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HomeCandidates 2018Abdul El-Sayed2/26 News Roundup – Bernie Sanders’ Weekend Rallies, A Federal Judge Halts The Bayou Bridge Pipeline & More
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Don midwest
Don midwest

Bringing science, politics and religion back to Earth

Science has struggled as deniers use the methods of science to attack science which in hindsight shows that science was considered to be above the fray, i.e., politics. Need to bring politics back to Earth and go beyond the focus on personalities and behavior.

Politics is all around and now that The New Climate regime is the dominate geo political actor, politics is essential. But, no longer expect political heroes, need to bring politics back to Earth. Starting with Plato who put down sophists who used persuasion, rhetoric has been a dirty word but is essential for speaking to the 10,000 in the stadium in contrast with Socrates mathematical, facts and rules.

Religion cannot be ignored. One can find it everywhere and the Enlightenment solution of secularism never worked and once again we are faced with religious conflict, or conflict put in religious form. “the city on a hill”, American exceptionalism, is actually Utopian. We have been living through a utopia. Need to bring religion back to Earth.

One of the problems we now face is the destruction of other voices, especially indigenous voices, who have been silenced in the colonial efforts.

The words above are from my reading of Bruno Latour. They are not directly discussed in this readable interview, but his other work does touch these topics. Here are a couple of paragraphs from the interview

Bruno’s early work followed scientists in their labs and the steps like recording readings on paper, moving samples to the lab, writing papers, peer review, etc. In the early days in the 80’s, scientists were pissed to see such mundane work described. They wanted the glory. In other words, this work brought science back to Earth and showed the importance of institutions in establishing a fact. One of the dangers of the Trump reign is the destruction of institutions.

Why would scientists come to people like you — sociologists of science — for help?

We are showing that science is absolutely part of the culture and that our culture is now engaged almost in a war against science itself. Now that the United States has abandoned the Paris Climate Agreement, we clearly are dealing with questions of war and peace. Mr. Trump basically declared war on Europe and the rest of the world by saying, “We in the United States don’t have climate change. You have climate change, but not us.” That’s geopolitical war. It’s tragic, but it actually clarifies that geopolitics is now organized by this question of climate change. What do you do when your ally is saying, “Go to hell!” That’s a completely new situation. There was something called Western solidarity before and the French and Europeans were looking at the United States as an ally. And the military is very interested in these questions. I’m now discussing the climate question with people in the French Ministry of Defense.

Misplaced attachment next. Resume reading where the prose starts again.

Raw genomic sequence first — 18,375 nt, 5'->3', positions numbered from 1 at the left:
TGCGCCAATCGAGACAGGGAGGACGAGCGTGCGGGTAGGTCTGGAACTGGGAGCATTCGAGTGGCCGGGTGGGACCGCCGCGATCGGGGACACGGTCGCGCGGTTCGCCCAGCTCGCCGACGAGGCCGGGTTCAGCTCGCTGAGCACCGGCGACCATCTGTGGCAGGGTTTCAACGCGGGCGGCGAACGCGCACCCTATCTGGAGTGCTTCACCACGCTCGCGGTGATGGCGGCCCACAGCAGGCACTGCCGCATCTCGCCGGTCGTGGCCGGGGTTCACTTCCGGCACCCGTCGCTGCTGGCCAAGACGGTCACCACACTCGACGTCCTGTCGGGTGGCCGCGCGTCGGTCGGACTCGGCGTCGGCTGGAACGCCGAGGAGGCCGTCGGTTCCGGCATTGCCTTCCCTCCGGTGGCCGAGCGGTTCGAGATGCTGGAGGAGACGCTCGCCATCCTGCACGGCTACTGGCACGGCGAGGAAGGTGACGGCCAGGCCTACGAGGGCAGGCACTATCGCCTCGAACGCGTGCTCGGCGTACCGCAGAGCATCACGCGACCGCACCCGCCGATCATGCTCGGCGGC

Why is the military interested?

The issue is central to migration patterns and all sorts of thinking about energy resources and use. Before Trump, it was still not clear that climate change was a central geopolitical issue. Now it’s clear. In fact, we could have solved the problem years ago with something equivalent to the effort put into the Manhattan Project during World War II.

So if we had confronted this problem decades ago — if we had reorganized our industrial system — we would not have climate change?

Yes. The historian [Naomi] Oreskes says that even in 1980 we could have done it.

You’re talking about getting rid of the fossil fuel economy.

Yeah, decarbonize it. It’s very simple. I mean, it’s nowhere near as difficult as war. Of course, every year that passes, it’s becoming more complicated. And the tragedy is compounded by what has been called the “sixth extinction” [the human-caused wiping out of flora and fauna around the world].

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